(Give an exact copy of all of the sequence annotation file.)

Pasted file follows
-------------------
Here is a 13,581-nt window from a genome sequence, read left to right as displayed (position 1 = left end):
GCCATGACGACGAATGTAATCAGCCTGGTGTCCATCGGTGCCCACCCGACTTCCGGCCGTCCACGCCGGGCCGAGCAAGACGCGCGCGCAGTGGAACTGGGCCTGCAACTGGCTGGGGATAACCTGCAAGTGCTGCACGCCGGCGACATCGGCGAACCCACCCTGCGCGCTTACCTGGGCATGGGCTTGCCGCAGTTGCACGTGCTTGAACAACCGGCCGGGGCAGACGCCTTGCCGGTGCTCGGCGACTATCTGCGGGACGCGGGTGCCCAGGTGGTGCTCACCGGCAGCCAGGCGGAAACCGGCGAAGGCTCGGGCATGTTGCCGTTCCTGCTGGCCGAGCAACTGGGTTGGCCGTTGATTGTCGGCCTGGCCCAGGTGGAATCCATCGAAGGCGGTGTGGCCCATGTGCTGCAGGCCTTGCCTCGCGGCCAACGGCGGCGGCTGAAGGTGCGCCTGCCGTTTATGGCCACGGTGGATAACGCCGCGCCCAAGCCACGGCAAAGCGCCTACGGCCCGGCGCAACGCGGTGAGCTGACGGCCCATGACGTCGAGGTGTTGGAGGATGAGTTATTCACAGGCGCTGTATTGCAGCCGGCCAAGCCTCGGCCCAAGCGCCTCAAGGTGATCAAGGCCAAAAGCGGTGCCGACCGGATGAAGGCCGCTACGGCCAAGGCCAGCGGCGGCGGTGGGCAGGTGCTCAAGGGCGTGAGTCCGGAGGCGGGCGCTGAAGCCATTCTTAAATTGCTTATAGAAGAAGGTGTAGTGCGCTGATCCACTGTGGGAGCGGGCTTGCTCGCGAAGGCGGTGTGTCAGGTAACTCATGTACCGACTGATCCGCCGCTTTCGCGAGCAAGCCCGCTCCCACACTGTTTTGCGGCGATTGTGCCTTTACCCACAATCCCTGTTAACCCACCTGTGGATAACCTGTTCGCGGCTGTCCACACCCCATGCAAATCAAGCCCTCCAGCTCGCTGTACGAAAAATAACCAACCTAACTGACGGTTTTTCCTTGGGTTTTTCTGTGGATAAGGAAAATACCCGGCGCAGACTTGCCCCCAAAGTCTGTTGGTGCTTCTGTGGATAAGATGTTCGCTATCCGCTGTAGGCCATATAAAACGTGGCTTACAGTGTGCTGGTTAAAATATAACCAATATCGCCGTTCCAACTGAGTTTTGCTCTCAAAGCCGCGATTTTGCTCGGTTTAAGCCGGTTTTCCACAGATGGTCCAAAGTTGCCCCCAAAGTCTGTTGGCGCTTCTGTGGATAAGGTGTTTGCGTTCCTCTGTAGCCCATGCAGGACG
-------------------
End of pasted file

Here is a 13,581-nt window from a genome sequence, read left to right as displayed (position 1 = left end):
GCCATGACGACGAATGTAATCAGCCTGGTGTCCATCGGTGCCCACCCGACTTCCGGCCGTCCACGCCGGGCCGAGCAAGACGCGCGCGCAGTGGAACTGGGCCTGCAACTGGCTGGGGATAACCTGCAAGTGCTGCACGCCGGCGACATCGGCGAACCCACCCTGCGCGCTTACCTGGGCATGGGCTTGCCGCAGTTGCACGTGCTTGAACAACCGGCCGGGGCAGACGCCTTGCCGGTGCTCGGCGACTATCTGCGGGACGCGGGTGCCCAGGTGGTGCTCACCGGCAGCCAGGCGGAAACCGGCGAAGGCTCGGGCATGTTGCCGTTCCTGCTGGCCGAGCAACTGGGTTGGCCGTTGATTGTCGGCCTGGCCCAGGTGGAATCCATCGAAGGCGGTGTGGCCCATGTGCTGCAGGCCTTGCCTCGCGGCCAACGGCGGCGGCTGAAGGTGCGCCTGCCGTTTATGGCCACGGTGGATAACGCCGCGCCCAAGCCACGGCAAAGCGCCTACGGCCCGGCGCAACGCGGTGAGCTGACGGCCCATGACGTCGAGGTGTTGGAGGATGAGTTATTCACAGGCGCTGTATTGCAGCCGGCCAAGCCTCGGCCCAAGCGCCTCAAGGTGATCAAGGCCAAAAGCGGTGCCGACCGGATGAAGGCCGCTACGGCCAAGGCCAGCGGCGGCGGTGGGCAGGTGCTCAAGGGCGTGAGTCCGGAGGCGGGCGCTGAAGCCATTCTTAAATTGCTTATAGAAGAAGGTGTAGTGCGCTGATCCACTGTGGGAGCGGGCTTGCTCGCGAAGGCGGTGTGTCAGGTAACTCATGTACCGACTGATCCGCCGCTTTCGCGAGCAAGCCCGCTCCCACACTGTTTTGCGGCGATTGTGCCTTTACCCACAATCCCTGTTAACCCACCTGTGGATAACCTGTTCGCGGCTGTCCACACCCCATGCAAATCAAGCCCTCCAGCTCGCTGTACGAAAAATAACCAACCTAACTGACGGTTTTTCCTTGGGTTTTTCTGTGGATAAGGAAAATACCCGGCGCAGACTTGCCCCCAAAGTCTGTTGGTGCTTCTGTGGATAAGATGTTCGCTATCCGCTGTAGGCCATATAAAACGTGGCTTACAGTGTGCTGGTTAAAATATAACCAATATCGCCGTTCCAACTGAGTTTTGCTCTCAAAGCCGCGATTTTGCTCGGTTTAAGCCGGTTTTCCACAGATGGTCCAAAGTTGCCCCCAAAGTCTGTTGGCGCTTCTGTGGATAAGGTGTTTGCGTTCCTCTGTAGCCCATGCAGGACG